Steven Krugg sums it up best in his best-selling book, Don't Make Me Think: If visitors can't identify what it is you do within seconds, they won't stick around long.
2. The design resonates with the target audience.
A homepage needs to be narrowly focused -- speaking to the right people in their language. The best homepages avoid "corporate gobbledygook," and eliminate the fluff.
3. The design communicates a compelling value proposition.
When a visitor arrives on your homepage, it needs to compel them to stick around. The homepage is the best place to nail your value proposition so that prospects choose to stay on your website and not navigate to your competitors'.
4. The design is optimized for multiple devices.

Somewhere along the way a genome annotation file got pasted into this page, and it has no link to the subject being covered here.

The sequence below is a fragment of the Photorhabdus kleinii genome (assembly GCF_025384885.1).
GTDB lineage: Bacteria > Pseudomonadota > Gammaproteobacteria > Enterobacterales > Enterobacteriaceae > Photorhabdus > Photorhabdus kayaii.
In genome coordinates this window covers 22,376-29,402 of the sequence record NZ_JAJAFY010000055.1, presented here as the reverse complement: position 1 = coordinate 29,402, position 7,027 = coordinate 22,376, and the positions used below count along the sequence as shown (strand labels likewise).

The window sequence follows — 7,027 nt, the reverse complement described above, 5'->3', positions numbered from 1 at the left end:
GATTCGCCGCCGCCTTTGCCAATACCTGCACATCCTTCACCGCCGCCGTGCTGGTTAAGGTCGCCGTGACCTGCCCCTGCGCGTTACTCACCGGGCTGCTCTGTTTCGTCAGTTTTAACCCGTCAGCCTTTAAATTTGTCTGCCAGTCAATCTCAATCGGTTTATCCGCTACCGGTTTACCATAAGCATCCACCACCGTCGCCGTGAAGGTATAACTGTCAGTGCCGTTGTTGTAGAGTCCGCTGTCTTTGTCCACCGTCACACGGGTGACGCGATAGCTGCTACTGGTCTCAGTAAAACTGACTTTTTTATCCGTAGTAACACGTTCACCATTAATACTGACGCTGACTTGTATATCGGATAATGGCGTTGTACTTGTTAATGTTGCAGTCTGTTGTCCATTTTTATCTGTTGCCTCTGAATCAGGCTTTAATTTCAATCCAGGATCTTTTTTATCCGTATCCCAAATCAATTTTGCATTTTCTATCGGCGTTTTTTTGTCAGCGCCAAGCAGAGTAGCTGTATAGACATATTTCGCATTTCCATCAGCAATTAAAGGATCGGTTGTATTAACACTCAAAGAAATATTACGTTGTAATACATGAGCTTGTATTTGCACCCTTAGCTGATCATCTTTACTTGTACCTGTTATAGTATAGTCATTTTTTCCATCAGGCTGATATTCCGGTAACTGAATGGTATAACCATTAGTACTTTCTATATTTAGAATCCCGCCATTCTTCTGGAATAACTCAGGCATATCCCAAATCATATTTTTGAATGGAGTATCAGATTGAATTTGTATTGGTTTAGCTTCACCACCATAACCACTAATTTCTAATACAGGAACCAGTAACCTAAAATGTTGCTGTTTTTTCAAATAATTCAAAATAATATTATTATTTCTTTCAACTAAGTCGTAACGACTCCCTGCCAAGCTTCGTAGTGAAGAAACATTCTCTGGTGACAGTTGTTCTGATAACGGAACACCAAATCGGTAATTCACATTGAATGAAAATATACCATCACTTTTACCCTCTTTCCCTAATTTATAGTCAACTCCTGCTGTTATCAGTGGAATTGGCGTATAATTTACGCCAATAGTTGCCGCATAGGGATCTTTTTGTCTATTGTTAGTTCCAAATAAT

All the homepages listed here are highly usable, meaning they are easy to navigate and there aren't "flashy" objects that get in the way of browsing, such as flash banners, animations, pop-ups, or overly-complicated and unnecessary elements. Many are also mobile-optimized, which is an incredibly important must-have in today's mobile world.
5. The design includes calls-to-action (CTAs).
Every homepage listed here effectively uses primary and secondary calls-to-action to direct visitors to the next logical step. Examples include "Free Trial," "Schedule a Demo," "Buy Now," or "Learn More."
Remember, the goal of the homepage is to compel visitors to dig deeper into your website and move them further down the funnel. CTAs tell them what to do next so they don't get overwhelmed or lost. More importantly, CTAs turn your homepage into a sales or lead-generation engine, and not just brochure-wear.
6. The design is always changing.
The best homepages aren't always static. Some of them are constantly changing to reflect the needs, problems, and questions of their visitors. Some homepages also change from A/B testing or dynamic content.